Try a little class It was with awe that I watched a video recording of the 1987 high school baccalaureate exercise of my niece from a small mining town in Nevada. The girls marched to the stage in gowns and hats. Many of the dresses looked like they had come from a Las Vegas chorus line.

The class president lost a piece of her anatomy out of the top of her dress, but the gallant vice-president tucked her back into place.

Since that time, some of my work has taken me inside the schools where I have been concerned about the dress code, or lack thereof. I have seen skin over, under, around and through. l feel bad for the girls that diminish themselves by exposing parts that ought to be kept where the sun doesn't shine. I feel equally sorry for young hormone-impacted males who are attempting to learn English and science with anatomy in their face all day. Imagine the powers of concentration needed.

Parents, you still have the right to be parents. You can assert that right and both model and teach appropriate ways to dress. I used to tell my older sons, if there was no place to pin a corsage but the skirt on their date's dress, they couldn't take the girl out. They believed me and had conversations with their dates before dances about wearing apparel so their old bat of a mother wouldn't humiliate them out of their gourds. And guys who wear their jeans riding low, do you really think those little hearts on your jockeys are a turn-on? The ''construction-look'' crack-up or should I say crack-out might be appealing to some; I just don't know who.

Now for the modeling part. Let me just use the school for an example. It is my opinion no one works harder or deserves more respect than educators. I believe teachers should dress in a very professional way that demonstrates respect for themselves and their profession.

I'm not going to get into the fact this most valued profession is underpaid and underappreciated. They are being watched by hundreds of students and the community.

I had a preschool in my home at one time. It was important to me to look like a teacher, with an important job to do each day. Rolling out of bed five minutes before classes started and putting on sweats was not going to give the message to parents and students that I wanted to give.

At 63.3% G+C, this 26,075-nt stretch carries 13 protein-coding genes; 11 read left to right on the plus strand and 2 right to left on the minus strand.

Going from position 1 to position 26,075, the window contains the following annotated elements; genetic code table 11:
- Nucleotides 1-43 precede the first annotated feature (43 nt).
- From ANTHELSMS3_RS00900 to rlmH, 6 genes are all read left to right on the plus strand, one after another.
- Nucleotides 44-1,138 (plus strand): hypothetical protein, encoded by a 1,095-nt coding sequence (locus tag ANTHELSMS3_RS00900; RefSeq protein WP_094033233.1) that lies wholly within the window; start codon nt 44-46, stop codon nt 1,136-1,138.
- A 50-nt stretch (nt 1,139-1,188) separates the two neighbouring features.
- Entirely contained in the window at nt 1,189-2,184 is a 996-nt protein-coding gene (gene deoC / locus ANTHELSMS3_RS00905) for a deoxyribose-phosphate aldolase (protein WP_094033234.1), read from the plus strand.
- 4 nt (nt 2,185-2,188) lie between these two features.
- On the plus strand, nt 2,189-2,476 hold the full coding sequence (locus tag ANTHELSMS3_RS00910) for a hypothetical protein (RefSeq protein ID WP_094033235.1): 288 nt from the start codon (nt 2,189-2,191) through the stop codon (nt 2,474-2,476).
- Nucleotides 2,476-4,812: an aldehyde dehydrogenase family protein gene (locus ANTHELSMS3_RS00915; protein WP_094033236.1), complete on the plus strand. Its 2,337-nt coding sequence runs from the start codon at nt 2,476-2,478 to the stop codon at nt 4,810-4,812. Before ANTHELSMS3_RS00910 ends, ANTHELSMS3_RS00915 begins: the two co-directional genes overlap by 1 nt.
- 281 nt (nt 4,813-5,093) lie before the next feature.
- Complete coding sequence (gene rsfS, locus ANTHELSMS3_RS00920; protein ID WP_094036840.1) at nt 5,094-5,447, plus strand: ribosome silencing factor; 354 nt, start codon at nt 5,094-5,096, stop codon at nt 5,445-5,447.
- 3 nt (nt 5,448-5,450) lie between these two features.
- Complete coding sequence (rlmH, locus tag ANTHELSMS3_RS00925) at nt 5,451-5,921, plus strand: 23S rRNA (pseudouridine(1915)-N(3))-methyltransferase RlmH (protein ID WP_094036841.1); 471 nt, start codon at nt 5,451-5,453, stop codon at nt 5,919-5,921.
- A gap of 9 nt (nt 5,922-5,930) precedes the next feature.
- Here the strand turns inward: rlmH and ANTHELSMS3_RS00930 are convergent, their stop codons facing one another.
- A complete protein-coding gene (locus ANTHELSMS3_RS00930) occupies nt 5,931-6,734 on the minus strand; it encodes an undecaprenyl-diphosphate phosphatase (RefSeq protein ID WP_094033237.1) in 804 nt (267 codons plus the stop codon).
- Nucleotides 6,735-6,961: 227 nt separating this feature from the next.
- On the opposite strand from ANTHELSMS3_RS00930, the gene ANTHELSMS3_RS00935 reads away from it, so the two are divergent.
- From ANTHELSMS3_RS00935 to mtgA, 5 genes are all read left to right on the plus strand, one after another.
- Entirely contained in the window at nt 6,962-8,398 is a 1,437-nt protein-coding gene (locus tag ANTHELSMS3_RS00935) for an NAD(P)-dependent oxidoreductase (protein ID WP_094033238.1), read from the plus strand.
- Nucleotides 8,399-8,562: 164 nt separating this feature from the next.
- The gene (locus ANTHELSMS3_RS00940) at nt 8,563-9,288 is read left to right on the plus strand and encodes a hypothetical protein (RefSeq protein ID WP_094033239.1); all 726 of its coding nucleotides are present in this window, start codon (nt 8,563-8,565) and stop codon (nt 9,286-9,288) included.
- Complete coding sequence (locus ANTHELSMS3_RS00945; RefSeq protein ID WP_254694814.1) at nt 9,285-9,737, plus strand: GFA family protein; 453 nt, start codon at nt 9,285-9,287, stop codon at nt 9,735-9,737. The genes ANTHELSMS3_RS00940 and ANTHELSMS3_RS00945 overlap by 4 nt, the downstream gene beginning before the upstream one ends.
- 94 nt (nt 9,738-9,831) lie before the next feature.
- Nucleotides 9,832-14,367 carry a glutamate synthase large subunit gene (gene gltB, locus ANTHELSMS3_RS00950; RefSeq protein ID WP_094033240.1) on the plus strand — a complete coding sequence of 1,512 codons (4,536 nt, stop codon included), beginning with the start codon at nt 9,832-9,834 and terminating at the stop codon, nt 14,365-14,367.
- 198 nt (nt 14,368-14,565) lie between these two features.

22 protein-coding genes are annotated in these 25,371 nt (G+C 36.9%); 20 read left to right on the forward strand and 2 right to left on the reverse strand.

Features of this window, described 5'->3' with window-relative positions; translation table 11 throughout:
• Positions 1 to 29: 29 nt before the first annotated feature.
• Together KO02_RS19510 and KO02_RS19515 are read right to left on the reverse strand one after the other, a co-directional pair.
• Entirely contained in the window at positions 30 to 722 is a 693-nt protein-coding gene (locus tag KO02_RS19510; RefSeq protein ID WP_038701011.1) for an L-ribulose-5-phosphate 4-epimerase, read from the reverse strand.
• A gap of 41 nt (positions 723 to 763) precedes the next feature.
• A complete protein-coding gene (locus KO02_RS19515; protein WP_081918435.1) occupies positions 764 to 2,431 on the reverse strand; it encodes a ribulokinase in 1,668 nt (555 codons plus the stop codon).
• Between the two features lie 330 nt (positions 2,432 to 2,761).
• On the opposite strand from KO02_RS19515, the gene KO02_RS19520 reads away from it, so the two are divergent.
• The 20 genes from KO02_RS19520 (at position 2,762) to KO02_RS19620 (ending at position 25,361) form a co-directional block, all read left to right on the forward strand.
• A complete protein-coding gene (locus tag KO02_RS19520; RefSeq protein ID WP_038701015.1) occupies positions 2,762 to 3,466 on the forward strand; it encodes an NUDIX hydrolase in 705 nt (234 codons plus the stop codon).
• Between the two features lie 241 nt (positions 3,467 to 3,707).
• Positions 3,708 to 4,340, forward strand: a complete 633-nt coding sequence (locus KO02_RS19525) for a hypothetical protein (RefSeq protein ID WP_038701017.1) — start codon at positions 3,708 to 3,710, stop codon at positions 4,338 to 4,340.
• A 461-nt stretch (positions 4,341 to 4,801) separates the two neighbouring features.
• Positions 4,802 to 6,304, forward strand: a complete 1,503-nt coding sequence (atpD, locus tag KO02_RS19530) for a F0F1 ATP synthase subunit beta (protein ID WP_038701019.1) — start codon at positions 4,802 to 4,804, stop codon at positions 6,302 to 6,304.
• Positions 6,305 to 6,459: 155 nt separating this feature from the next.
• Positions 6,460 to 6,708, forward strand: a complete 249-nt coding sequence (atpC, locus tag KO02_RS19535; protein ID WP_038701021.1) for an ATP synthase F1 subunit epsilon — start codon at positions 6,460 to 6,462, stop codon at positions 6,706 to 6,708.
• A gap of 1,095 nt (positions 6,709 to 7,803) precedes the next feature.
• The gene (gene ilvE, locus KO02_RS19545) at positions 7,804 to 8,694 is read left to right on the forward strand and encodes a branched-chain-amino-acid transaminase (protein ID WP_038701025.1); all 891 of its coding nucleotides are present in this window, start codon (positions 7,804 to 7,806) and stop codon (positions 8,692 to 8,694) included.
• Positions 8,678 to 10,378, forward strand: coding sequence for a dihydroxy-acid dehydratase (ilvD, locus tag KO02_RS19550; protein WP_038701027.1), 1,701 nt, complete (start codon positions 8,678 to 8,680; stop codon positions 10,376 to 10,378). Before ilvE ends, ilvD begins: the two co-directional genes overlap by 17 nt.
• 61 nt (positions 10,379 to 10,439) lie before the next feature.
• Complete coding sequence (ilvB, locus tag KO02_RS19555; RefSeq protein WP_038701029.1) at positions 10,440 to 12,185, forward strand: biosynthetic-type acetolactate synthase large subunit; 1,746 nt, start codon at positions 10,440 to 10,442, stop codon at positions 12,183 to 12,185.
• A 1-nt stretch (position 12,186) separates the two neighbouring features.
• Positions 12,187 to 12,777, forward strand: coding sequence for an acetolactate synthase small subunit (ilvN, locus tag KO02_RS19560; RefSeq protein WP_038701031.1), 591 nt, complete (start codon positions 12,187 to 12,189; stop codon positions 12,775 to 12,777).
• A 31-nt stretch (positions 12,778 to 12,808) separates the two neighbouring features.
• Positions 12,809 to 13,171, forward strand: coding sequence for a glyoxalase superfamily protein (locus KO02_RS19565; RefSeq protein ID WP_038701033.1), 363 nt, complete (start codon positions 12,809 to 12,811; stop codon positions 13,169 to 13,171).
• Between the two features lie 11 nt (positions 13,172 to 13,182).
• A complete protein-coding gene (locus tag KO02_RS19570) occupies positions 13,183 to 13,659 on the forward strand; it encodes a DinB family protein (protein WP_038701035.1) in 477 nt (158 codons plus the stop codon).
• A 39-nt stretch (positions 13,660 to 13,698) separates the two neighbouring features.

I still remember how every one of my teachers in grade school, junior high and high school dressed, and in some cases, how they smelled! Would you think I just crawled out of a cave if I told you when I was in high school and our ball teams had a game, every member of the team wore a suit that day, including the coach. The coaches kept their suit and ties on during the games. I really liked the 'ambiance' that was created by players and coaches who dressed up. I think it demonstrated a great deal of class. Incidentally, I don't think a tie is essential to dressing up.

I know the way we dress affects the way we act. When I was in high school some of my friends and I participated in exchange assemblies with our "Old Folks Dating Game" skit. We had to wear our 'costumes' on the bus as we traveled. As long as I wore Maude Frikert's jersey dress, stuffed in all the appropriate places, powdered hair and wrinkles, I was talking like someone that needed more Polident on their dentures. I couldn't get out of the role as long as I was dressed for the part.

Before I leave class alone, it's not just about dress. How do we express ourselves? I'm afraid you'll think about that cave I crawled out of again when I say I thought sports were about learning teamwork, skill, character building and having fun. I know that notion is misguided when I hear coaches and parents yelling as if they had Tourette's syndrome from the sidelines. I love sports, and yelling at an exciting game is just fine by me; but cussing, gesturing and having fits of seizures that appear to be directed at the guys in black and white, or worse the kids playing their hearts out, is modeling poor behavior in my book. I think we can show more class and sportsmanship at games and save Tourette's for when we're out in traffic!

This article was inspired by a conversation with a very active and involved community member. We can only enhance the things we love about this community by adding a little class. At times that means covering up, dressing up and shutting up.

Sherry Berteaux, BSW MA, is a licensed mental health therapist. Please submit topics or questions you would like to have addressed in Family Forum to or mail to the Chinook Observer, Attn: Sherry Berteaux, P.O. Box 427, Long Beach, WA 98631.

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